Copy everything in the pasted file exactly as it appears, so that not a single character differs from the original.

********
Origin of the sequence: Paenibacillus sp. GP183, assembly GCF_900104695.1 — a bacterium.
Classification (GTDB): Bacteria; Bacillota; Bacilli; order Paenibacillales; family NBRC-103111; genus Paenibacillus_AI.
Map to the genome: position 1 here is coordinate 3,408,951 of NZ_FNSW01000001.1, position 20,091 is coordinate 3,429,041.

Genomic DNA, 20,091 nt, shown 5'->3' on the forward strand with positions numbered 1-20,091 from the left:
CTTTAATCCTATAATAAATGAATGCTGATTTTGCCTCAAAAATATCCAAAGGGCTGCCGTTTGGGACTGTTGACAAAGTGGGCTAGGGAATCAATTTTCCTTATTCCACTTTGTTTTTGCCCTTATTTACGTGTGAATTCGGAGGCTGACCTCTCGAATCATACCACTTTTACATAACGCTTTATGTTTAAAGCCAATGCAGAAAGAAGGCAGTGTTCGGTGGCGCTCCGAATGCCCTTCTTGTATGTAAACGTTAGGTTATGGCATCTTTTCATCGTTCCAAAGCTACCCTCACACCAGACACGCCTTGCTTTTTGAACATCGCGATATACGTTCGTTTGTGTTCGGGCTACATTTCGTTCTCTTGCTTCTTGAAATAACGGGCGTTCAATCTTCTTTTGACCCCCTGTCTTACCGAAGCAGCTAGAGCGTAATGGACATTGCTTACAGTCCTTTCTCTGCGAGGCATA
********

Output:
Origin of the sequence: Paenibacillus sp. GP183, assembly GCF_900104695.1 — a bacterium.
Classification (GTDB): Bacteria; Bacillota; Bacilli; order Paenibacillales; family NBRC-103111; genus Paenibacillus_AI.
Map to the genome: position 1 here is coordinate 3,408,951 of NZ_FNSW01000001.1, position 20,091 is coordinate 3,429,041.

Genomic DNA, 20,091 nt, shown 5'->3' on the forward strand with positions numbered 1-20,091 from the left:
CTTTAATCCTATAATAAATGAATGCTGATTTTGCCTCAAAAATATCCAAAGGGCTGCCGTTTGGGACTGTTGACAAAGTGGGCTAGGGAATCAATTTTCCTTATTCCACTTTGTTTTTGCCCTTATTTACGTGTGAATTCGGAGGCTGACCTCTCGAATCATACCACTTTTACATAACGCTTTATGTTTAAAGCCAATGCAGAAAGAAGGCAGTGTTCGGTGGCGCTCCGAATGCCCTTCTTGTATGTAAACGTTAGGTTATGGCATCTTTTCATCGTTCCAAAGCTACCCTCACACCAGACACGCCTTGCTTTTTGAACATCGCGATATACGTTCGTTTGTGTTCGGGCTACATTTCGTTCTCTTGCTTCTTGAAATAACGGGCGTTCAATCTTCTTTTGACCCCCTGTCTTACCGAAGCAGCTAGAGCGTAATGGACATTGCTTACAGTCCTTTCTCTGCGAGGCATA